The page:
AN OBLATE SAVORING THE OBLATION OF JESUS CHRIST IN THE EUCHARIST

On the difficult journey in Rome towards approbation of the Oblate congregation, it was Eugene’s intimacy with God that gave him the strength and blessings he needed. This was especially the case when he became one with Jesus in Communion at Mass.

It was especially at communion, when our divine Savior is on the point of giving us the utmost proof of his love that I was prompted to abandon myself to all the sentiments that his divine presence and the immensity of his mercy inspired at that precious moment in my miserable soul, never better felt than when I see him not despising a sinner like me.

Letter to Henri Tempier, 16 February 1826, EO VII n 224

 

“Jesus didn’t say, ‘Blessed are those who care for the poor.’ He said, ‘Blessed are we where we are poor, where we are broken.’ It is there that God loves us deeply and pulls us into deeper communion with himself.”     Henri Nouwen

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One Response to AN OBLATE SAVORING THE OBLATION OF JESUS CHRIST IN THE EUCHARIST

  1. Eleanor Rabnett, Oblate Associate says:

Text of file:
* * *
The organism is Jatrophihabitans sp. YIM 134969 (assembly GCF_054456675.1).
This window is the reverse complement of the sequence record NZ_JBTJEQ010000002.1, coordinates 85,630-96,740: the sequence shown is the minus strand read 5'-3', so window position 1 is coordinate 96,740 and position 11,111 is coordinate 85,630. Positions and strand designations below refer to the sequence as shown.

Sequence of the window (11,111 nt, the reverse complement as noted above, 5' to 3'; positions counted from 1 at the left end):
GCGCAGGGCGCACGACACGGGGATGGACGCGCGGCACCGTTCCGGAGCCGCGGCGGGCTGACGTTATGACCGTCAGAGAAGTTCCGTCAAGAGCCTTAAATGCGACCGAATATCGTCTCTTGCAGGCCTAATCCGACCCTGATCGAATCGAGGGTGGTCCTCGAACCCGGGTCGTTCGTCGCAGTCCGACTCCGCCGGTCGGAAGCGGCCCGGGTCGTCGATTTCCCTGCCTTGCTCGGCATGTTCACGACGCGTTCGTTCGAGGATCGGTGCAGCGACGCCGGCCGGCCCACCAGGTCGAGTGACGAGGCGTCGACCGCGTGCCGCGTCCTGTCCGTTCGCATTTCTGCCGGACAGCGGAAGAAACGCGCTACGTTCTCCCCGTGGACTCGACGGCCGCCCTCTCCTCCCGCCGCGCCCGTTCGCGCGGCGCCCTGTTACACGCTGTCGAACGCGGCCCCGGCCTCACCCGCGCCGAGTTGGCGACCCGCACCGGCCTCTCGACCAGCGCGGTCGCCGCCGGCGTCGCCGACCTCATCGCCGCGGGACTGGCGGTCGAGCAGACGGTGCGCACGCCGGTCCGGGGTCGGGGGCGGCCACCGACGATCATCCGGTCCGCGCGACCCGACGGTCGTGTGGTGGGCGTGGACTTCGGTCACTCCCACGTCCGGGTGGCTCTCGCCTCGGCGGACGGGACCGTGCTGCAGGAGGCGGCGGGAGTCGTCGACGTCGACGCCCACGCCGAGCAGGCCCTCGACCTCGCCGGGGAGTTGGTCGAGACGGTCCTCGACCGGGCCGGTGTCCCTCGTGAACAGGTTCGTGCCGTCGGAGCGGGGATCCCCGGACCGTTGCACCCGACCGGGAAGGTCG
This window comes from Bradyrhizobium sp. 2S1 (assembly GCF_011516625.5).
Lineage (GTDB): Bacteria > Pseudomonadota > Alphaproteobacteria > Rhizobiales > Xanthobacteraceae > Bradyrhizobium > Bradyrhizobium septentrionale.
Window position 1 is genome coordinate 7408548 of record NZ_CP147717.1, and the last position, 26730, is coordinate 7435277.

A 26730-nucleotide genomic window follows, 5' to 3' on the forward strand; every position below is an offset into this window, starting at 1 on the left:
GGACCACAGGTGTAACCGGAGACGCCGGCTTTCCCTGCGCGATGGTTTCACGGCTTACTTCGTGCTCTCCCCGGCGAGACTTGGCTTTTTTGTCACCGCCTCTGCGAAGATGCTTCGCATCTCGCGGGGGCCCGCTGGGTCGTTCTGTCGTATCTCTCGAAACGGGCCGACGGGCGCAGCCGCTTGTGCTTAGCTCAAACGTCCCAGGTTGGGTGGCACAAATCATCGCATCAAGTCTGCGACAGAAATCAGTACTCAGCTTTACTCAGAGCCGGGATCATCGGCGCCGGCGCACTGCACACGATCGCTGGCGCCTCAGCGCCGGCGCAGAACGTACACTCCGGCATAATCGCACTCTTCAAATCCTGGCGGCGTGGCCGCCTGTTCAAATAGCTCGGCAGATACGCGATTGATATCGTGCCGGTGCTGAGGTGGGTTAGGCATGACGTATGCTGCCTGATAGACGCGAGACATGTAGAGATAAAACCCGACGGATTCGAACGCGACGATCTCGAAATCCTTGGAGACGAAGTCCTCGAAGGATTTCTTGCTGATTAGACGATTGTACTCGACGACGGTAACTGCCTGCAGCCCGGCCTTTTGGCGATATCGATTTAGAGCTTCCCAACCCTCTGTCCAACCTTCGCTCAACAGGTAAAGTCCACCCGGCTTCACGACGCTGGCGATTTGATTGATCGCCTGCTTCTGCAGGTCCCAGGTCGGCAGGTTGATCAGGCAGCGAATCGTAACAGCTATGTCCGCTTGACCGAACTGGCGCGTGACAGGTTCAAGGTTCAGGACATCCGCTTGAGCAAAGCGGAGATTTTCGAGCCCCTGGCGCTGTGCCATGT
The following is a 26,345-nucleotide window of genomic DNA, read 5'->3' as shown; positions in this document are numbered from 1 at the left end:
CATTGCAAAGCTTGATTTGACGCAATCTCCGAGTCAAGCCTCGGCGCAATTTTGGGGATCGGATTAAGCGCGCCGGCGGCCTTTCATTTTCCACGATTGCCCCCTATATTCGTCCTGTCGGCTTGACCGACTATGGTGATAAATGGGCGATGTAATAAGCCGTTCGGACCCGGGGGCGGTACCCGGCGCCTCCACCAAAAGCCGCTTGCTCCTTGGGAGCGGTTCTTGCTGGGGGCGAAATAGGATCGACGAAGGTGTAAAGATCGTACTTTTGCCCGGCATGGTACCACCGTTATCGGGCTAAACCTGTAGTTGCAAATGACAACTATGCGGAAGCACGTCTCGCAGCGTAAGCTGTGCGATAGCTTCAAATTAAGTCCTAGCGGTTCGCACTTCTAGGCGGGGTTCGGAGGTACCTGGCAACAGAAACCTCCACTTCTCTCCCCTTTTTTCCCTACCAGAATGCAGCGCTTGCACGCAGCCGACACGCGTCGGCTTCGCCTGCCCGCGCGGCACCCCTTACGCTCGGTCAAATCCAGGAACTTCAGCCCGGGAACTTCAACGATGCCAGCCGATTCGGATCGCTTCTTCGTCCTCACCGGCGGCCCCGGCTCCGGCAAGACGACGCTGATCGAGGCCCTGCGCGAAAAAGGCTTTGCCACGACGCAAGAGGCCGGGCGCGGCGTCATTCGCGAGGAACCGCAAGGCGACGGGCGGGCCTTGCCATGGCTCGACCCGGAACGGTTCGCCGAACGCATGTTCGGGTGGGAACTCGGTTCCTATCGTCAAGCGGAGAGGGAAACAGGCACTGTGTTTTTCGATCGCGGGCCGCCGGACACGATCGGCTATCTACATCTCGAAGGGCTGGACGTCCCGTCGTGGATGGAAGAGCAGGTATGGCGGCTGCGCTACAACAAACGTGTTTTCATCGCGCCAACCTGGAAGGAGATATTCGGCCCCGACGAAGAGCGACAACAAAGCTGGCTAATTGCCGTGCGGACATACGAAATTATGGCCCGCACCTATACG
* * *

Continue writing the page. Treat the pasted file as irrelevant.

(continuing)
This morning I have spent my time reflecting more on my own brokenness, more on my being a sinner than I have on the words of Eugene or Henri Nouwen. I look at Jesus on the cross and then at Eugene and think of how he truly was a Cooperator of the Savior. And rather than asking what was Eugene’s poverty, for I am sure he was poor, I find myself looking at my own brokenness, my own sinfulness. When God lifts me up so that I may be there on the cross beside him do I try to arm myself against the pain of rejection by not so secretly congratulating myself on being where I am, or do I sit in that sorrow with him and love from there. I who have been loved so perfectly by God seem unable to return that love, to live that love in anything that approaches a perfect manner, for always my needs, my smallness of heart gets in the way. It is distressing at best and yet there is nothing that I myself seem to be able to do to change it. At most I can but run to the foot of the cross and ask to be picked up and consoled. My own poverty is not a beautiful or even comforting thing. This morning I come before God once again, to give of myself this day, my oblation, my gift of self which is so small and poor, broken – yet I offer who I am hoping, expecting, knowing I am about to picked up and embraced. It is not holy or perfect or anything near that, but it is where I am meant to be, where indeed I want to be and it is all that I am truly capable of. I think this is where I am poor. I know it is where God loves me and pulls me into deeper communion with himself.

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